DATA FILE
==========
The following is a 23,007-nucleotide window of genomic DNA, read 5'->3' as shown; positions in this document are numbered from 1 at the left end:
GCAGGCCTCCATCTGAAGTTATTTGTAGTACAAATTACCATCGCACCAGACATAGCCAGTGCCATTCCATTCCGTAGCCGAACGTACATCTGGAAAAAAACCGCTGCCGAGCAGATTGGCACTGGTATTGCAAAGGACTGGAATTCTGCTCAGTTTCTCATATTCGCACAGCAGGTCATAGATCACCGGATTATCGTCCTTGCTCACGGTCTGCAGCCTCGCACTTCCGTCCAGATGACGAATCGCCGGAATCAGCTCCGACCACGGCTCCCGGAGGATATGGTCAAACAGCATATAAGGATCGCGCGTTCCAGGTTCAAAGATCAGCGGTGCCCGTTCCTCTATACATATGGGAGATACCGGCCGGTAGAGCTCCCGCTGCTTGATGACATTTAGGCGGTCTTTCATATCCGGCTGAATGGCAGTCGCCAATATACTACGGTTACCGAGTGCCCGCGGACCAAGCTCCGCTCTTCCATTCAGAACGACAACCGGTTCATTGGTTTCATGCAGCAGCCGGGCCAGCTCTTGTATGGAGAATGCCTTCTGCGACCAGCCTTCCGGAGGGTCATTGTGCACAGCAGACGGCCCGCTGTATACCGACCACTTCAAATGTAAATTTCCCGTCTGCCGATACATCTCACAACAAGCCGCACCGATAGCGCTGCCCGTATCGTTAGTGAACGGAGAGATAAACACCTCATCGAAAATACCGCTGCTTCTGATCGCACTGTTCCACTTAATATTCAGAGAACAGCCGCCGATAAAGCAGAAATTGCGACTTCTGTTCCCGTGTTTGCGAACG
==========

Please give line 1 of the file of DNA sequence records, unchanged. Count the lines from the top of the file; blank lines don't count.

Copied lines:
The following is a 23,007-nucleotide window of genomic DNA, read 5'->3' as shown; positions in this document are numbered from 1 at the left end: